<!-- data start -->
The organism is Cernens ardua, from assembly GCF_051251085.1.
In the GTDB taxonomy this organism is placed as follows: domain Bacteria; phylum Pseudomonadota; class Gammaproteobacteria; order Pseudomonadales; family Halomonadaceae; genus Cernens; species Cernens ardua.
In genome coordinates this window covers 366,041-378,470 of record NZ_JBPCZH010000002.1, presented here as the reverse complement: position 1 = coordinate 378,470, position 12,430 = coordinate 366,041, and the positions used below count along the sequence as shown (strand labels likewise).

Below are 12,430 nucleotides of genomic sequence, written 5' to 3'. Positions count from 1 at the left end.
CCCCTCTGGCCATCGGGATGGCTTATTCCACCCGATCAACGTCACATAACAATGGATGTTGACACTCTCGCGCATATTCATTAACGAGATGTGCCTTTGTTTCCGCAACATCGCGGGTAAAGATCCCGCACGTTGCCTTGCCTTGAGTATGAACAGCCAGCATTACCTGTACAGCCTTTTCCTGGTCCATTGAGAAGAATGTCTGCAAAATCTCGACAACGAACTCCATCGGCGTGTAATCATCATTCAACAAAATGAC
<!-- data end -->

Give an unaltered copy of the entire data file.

The organism is Cernens ardua, from assembly GCF_051251085.1.
In the GTDB taxonomy this organism is placed as follows: domain Bacteria; phylum Pseudomonadota; class Gammaproteobacteria; order Pseudomonadales; family Halomonadaceae; genus Cernens; species Cernens ardua.
In genome coordinates this window covers 366,041-378,470 of record NZ_JBPCZH010000002.1, presented here as the reverse complement: position 1 = coordinate 378,470, position 12,430 = coordinate 366,041, and the positions used below count along the sequence as shown (strand labels likewise).

Below are 12,430 nucleotides of genomic sequence, written 5' to 3'. Positions count from 1 at the left end.
CCCCTCTGGCCATCGGGATGGCTTATTCCACCCGATCAACGTCACATAACAATGGATGTTGACACTCTCGCGCATATTCATTAACGAGATGTGCCTTTGTTTCCGCAACATCGCGGGTAAAGATCCCGCACGTTGCCTTGCCTTGAGTATGAACAGCCAGCATTACCTGTACAGCCTTTTCCTGGTCCATTGAGAAGAATGTCTGCAAAATCTCGACAACGAACTCCATCGGCGTGTAATCATCATTCAACAAAATGAC